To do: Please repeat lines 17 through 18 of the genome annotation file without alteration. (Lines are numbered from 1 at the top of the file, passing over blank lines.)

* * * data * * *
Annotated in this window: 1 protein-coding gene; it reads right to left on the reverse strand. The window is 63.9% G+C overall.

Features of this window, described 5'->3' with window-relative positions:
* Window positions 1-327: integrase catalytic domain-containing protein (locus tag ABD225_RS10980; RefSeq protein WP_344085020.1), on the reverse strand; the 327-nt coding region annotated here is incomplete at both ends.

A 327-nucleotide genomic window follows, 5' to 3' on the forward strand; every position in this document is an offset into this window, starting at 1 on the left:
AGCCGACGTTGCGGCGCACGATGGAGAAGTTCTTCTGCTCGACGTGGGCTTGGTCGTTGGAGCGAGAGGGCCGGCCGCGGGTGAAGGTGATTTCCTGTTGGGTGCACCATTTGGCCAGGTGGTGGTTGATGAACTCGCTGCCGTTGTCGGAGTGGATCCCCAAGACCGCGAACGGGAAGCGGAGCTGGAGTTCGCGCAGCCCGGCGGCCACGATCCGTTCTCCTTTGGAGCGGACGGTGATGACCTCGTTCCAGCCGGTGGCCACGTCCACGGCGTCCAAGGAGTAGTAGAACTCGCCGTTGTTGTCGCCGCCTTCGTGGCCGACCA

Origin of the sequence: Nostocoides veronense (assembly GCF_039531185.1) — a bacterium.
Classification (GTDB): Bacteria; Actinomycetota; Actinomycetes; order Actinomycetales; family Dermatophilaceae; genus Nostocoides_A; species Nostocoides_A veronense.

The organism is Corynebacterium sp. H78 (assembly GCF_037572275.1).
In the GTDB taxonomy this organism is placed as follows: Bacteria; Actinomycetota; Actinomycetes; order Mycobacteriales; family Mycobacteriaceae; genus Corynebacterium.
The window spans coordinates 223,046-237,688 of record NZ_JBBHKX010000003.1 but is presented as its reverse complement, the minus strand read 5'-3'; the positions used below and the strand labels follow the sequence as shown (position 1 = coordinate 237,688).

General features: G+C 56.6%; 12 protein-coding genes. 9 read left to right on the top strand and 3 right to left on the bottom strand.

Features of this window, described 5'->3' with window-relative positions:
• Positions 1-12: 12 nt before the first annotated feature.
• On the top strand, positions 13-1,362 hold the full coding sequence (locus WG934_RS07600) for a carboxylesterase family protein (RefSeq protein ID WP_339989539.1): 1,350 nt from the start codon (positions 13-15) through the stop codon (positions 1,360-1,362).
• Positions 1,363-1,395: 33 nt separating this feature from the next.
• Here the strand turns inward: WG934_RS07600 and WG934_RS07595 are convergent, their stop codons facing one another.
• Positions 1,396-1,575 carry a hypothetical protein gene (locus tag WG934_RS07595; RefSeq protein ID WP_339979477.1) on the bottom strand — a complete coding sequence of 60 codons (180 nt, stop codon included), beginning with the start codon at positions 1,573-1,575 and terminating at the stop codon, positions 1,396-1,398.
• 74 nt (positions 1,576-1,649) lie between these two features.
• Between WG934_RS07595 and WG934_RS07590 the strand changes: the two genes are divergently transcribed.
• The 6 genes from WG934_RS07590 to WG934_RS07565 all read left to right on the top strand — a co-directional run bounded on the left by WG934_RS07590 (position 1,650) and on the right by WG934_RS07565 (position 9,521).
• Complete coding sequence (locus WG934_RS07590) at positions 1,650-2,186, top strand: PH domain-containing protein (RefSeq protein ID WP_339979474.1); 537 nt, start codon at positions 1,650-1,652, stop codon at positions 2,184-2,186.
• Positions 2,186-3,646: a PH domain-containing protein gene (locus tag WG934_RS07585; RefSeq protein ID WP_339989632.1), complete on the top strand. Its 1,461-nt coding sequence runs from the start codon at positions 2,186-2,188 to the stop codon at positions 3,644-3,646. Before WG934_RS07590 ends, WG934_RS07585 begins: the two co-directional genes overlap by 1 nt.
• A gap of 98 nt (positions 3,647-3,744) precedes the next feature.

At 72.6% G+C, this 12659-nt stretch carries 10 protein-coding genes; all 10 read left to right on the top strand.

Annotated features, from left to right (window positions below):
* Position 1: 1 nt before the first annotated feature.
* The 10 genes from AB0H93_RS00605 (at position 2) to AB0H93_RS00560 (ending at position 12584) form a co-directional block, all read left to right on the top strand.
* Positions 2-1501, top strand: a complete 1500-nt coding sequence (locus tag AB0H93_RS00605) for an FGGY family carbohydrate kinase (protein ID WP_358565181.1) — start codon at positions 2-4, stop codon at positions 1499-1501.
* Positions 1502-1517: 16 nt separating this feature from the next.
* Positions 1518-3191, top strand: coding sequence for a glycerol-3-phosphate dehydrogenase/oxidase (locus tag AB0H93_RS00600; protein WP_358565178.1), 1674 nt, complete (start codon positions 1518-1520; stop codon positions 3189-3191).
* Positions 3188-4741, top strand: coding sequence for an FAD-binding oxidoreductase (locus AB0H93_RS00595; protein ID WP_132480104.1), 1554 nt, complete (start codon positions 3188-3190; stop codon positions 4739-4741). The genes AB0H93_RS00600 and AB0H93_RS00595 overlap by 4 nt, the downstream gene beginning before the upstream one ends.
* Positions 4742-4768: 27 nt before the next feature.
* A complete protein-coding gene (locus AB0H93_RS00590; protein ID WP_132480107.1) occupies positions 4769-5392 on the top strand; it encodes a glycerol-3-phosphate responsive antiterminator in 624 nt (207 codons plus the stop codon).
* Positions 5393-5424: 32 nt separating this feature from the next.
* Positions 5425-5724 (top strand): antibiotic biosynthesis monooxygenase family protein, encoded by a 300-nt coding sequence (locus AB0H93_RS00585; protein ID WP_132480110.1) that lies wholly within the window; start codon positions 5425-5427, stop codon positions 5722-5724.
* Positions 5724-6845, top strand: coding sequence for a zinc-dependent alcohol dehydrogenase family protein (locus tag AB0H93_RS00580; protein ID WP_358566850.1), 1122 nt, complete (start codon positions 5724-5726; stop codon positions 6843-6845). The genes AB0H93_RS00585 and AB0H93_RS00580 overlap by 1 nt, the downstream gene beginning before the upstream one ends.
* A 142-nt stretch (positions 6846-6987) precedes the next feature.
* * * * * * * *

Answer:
• Positions 1,396-1,575 carry a hypothetical protein gene (locus tag WG934_RS07595; RefSeq protein ID WP_339979477.1) on the bottom strand — a complete coding sequence of 60 codons (180 nt, stop codon included), beginning with the start codon at positions 1,573-1,575 and terminating at the stop codon, positions 1,396-1,398.
• 74 nt (positions 1,576-1,649) lie between these two features.